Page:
he asked if she remembered
the night with the fireflies
when the heat pressed down on
them like heavy fabric
(denim, maybe?)
and creased their faces with
hard red lines. they lay
with just their palms
touching and she said
she liked a man who had strong
hands and wore a ring
on long smart fingers.
he asked why and she said
I don't know
but smiled in the dark
and he smiled with her just the same.
fireflies blinked off-on
like rusted headlights or small
owl eyes or bastard lightning children
deformed into disks and legless.
all he could see was her skin,
like a cup of creamer missing
its coffee, raw swan white.
she was picking marigolds
and pulling at their petals,
like those little girls
who try to count little boys' love.
she said they were her favorite.
he asked why and she rolled
closer to him, chest to chest,
to say that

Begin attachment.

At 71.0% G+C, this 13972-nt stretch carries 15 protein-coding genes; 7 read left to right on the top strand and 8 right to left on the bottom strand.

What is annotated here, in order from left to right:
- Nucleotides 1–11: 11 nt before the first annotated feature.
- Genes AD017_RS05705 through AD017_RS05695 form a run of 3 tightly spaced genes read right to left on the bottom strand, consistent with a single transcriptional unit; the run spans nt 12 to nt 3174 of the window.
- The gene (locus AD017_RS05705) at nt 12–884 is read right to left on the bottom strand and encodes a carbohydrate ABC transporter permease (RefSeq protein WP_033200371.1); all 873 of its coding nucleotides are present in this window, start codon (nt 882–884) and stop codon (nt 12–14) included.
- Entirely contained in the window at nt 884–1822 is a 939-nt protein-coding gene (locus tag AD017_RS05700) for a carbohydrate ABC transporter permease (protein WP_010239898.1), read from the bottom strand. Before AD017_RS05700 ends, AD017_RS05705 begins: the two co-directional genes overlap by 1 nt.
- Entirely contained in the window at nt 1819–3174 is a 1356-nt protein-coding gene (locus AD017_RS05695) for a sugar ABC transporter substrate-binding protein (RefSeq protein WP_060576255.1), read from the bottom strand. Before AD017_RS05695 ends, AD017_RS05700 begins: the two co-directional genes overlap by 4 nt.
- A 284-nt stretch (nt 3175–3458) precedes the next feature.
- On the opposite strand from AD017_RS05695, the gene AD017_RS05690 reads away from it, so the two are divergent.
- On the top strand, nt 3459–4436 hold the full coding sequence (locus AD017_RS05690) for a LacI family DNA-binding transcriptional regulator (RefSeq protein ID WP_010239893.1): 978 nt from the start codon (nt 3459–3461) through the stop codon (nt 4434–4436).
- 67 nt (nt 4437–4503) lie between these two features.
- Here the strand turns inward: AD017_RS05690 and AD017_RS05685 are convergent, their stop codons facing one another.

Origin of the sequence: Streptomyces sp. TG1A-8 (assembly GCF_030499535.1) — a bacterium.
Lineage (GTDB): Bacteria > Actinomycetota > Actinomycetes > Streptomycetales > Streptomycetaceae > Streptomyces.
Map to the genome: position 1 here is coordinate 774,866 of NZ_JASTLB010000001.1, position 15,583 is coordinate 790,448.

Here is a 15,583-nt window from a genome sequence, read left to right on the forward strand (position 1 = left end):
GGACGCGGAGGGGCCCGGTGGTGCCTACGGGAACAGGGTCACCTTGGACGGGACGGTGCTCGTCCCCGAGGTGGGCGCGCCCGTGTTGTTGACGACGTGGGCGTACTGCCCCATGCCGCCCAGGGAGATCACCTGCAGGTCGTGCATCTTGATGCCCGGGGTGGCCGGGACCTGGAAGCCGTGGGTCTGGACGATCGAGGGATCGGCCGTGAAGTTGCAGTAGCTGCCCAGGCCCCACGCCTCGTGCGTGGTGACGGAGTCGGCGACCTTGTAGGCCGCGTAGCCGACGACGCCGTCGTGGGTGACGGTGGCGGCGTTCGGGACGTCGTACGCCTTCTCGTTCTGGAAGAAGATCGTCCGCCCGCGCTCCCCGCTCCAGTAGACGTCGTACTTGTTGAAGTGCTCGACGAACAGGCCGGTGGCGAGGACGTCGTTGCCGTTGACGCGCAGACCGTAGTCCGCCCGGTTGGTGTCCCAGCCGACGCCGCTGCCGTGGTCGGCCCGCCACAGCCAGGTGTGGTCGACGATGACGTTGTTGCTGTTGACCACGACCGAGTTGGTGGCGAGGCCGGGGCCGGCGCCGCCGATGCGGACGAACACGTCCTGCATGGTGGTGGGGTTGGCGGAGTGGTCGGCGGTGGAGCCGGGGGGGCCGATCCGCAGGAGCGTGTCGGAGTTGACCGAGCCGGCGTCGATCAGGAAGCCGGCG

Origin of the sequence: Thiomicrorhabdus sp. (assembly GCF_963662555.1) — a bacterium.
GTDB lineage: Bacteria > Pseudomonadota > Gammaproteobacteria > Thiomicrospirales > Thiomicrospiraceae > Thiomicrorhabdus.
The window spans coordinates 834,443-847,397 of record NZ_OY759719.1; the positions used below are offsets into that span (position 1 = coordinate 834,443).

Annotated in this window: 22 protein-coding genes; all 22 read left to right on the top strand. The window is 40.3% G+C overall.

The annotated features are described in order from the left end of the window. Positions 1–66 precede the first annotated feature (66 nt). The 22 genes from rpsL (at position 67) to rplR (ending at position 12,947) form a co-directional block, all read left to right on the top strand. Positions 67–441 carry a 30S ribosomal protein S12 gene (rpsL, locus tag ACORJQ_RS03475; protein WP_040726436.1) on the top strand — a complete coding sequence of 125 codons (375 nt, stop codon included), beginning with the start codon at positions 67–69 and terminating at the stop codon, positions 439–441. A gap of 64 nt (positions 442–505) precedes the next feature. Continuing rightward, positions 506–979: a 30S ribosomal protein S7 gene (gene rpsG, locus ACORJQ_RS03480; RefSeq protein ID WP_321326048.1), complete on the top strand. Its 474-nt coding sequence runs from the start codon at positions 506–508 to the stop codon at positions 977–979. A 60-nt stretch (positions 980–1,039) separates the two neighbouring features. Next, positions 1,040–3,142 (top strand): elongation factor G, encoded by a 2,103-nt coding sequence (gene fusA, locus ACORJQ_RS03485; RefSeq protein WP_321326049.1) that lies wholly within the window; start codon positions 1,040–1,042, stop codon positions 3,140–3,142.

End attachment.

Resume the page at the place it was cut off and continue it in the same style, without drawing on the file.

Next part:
marigolds were beautiful
and october-coloured
and she liked him watching her
pull at their petals.
and this was that moment
when he first knew
the grand terrible feeling
of being-in-love.


he told her all this
as they followed the tired path
beneath the trees because
he thought she would like to know
how and when and why,
with handpicked marigolds
useless in his hands.
her lips pursed
bulging with words or
something else
and in one desperate motion
she was in him,
her tongue soft and slow.
the marigolds were found
with necks broken and gallows-bent.
because
poppies were her favorite flowers
and the only time she had seen
a firefly was when
her brother trapped one
in an old coke bottle
and forgot about it
until their father wondered
what the fuck
had happened to his collection.


originally meant to be a nice romantic piece until that little poet voice in my head told me it was the wrong girl. rather disappointing.